When a flaw overcomes a person with dignity, honor, and leadership, it becomes tragic. This tragic flaw conquers a man who has great leadership skills, and eventually causes death once it has taken over completely. This man, by definition a Tragic Hero, experiences a downfall from such a flaw. Creon, the Tragic Hero of Antigone, by Sophocles, possesses such a flaw. Of royalty and filled with pride, one of his nephews fought a war with his country. The other fought against it. He decides to not give burial rights to Polynecies, the state's traitor. With a burial, the soul of Polynecies will live on. Without it, it will certainly decay with the body. Creon's tragic flaw ultimately displays itself when he sentences Antigone, ignores Haemon, and rejects the prophet.
The sentencing of Antigone brings the first appearance of Creon's Tragic Flaw. Although against the common law of government but with the moral law of the gods, Antigone decides to bury Polynecies anyway. "I shall lie down with him in death, and I shall be as dear to him as he to me” (p. 941), said Antigone about her brother Polynecies, showing that she was willing to die for the moral law because of the love she had for her brother. Creon's pride forces him to reject moral reasoning to support his own image, and he shows this when he utters, "She is already dead” (p. 957). He will not even think of an alternative, saying that she has already died. This pride brings him to sentencing her and ultimately starts him down the path of his flaw.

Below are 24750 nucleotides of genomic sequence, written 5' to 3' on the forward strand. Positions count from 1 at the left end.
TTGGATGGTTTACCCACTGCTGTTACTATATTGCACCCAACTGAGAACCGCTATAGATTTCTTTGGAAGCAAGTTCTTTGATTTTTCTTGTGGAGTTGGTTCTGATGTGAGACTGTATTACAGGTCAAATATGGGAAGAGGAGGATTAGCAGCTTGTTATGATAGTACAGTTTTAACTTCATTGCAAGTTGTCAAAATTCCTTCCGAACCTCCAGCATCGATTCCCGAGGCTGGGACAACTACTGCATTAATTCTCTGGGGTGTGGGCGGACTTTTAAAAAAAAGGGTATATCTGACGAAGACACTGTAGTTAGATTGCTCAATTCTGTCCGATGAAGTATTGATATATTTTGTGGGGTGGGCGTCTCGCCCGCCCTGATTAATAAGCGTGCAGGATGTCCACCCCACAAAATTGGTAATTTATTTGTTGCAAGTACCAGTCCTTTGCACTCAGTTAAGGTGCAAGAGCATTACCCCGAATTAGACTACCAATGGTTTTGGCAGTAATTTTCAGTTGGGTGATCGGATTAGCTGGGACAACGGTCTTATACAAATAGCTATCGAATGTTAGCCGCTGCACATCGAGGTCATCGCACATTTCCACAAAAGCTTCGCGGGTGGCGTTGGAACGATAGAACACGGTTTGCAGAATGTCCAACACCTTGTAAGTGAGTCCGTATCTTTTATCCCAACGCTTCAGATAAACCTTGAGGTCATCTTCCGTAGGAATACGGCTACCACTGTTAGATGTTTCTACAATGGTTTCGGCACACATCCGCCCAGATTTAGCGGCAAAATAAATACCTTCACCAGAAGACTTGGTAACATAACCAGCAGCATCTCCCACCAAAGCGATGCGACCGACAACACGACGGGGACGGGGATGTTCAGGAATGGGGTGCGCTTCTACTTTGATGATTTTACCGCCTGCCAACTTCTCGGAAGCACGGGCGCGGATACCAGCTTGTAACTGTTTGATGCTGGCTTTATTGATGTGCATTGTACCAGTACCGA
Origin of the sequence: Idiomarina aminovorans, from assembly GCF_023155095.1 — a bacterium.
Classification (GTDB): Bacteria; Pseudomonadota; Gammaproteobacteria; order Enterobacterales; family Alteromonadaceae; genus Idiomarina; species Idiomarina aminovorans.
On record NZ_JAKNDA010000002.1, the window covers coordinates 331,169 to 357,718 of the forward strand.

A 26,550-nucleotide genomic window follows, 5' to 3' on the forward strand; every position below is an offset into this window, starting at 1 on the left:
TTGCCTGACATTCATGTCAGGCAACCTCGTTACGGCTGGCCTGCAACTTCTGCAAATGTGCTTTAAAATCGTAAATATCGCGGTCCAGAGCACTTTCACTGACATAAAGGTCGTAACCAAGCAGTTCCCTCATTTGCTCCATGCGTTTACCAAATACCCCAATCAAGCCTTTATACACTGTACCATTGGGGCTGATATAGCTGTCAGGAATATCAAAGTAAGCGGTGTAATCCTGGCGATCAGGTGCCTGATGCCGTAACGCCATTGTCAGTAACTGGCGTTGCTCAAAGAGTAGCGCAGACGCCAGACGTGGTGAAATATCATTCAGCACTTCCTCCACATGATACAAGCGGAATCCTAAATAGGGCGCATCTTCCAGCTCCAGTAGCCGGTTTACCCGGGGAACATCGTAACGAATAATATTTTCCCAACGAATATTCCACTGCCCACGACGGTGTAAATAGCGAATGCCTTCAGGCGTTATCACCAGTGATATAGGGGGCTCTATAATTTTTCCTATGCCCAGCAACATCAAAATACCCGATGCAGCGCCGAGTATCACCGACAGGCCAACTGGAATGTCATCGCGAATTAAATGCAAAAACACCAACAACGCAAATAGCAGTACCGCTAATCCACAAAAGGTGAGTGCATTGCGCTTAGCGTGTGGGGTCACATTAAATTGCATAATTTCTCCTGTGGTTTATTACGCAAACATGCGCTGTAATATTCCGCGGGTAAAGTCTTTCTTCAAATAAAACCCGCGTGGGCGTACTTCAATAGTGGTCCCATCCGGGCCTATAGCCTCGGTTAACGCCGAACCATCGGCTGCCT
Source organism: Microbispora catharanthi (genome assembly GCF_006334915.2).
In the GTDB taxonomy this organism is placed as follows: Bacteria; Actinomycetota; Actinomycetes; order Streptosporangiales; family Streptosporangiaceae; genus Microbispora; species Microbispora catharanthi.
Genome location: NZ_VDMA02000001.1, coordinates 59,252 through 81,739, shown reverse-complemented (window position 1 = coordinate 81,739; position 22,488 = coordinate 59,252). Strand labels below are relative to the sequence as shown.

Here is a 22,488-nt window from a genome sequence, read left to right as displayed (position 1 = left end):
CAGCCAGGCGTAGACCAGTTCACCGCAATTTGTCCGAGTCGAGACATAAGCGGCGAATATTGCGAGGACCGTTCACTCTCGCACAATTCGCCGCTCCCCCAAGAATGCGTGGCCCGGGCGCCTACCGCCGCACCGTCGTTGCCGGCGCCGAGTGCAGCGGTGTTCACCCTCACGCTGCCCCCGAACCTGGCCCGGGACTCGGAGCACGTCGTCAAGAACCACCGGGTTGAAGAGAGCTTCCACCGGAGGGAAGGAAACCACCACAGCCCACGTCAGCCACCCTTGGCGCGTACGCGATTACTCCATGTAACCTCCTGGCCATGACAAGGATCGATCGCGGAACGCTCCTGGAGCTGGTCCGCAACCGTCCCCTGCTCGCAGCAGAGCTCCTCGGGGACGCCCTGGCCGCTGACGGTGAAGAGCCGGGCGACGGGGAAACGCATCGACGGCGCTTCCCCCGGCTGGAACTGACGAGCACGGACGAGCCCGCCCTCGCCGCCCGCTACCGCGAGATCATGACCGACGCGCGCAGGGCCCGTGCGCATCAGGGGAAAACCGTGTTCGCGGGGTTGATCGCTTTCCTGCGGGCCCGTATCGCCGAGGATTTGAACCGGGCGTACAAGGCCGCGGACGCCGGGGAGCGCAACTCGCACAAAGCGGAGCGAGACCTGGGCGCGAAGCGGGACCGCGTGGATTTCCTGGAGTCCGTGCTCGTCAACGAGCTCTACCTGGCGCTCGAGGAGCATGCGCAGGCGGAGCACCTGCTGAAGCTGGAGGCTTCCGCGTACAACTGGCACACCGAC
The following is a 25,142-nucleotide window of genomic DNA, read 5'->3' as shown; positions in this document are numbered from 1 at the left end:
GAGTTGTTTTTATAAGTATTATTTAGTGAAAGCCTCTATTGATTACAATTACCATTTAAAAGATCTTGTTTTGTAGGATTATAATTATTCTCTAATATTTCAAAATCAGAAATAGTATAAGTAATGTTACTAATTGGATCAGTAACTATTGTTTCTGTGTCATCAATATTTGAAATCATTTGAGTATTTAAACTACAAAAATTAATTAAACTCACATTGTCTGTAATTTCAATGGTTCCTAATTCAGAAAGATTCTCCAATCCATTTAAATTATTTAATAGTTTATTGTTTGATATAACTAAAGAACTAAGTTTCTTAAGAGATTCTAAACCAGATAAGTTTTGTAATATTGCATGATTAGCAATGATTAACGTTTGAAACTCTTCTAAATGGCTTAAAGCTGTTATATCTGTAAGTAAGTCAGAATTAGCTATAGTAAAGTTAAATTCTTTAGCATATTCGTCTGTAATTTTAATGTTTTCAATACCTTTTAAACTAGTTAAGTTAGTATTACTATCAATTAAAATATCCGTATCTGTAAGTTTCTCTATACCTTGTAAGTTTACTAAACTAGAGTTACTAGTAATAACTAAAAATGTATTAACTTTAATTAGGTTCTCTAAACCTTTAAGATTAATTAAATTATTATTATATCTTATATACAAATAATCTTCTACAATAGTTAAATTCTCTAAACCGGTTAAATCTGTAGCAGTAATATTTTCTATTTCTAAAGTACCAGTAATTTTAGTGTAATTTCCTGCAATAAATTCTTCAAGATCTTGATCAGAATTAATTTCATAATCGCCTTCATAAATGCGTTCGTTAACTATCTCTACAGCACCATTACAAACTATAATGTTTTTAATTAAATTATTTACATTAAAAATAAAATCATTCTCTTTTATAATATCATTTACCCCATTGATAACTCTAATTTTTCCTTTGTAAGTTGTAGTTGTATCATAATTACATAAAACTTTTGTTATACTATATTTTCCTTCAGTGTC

Creon's pride, when confronted by his son Haemon, escalated and enters a new extreme. As Haemon, the husband-to-be of Antigone and heir to the throne, begs his father to "not be unchangeable” (p. 961), he constitutes a challenge to his father's ruling. Yet the truly unchangeable king, rather than coming back with an answer of compassion or of reason, shoots back at his son. He states sarcastically, "[Do] you consider it right for a man of my years and experience too go to school to a boy?” (p.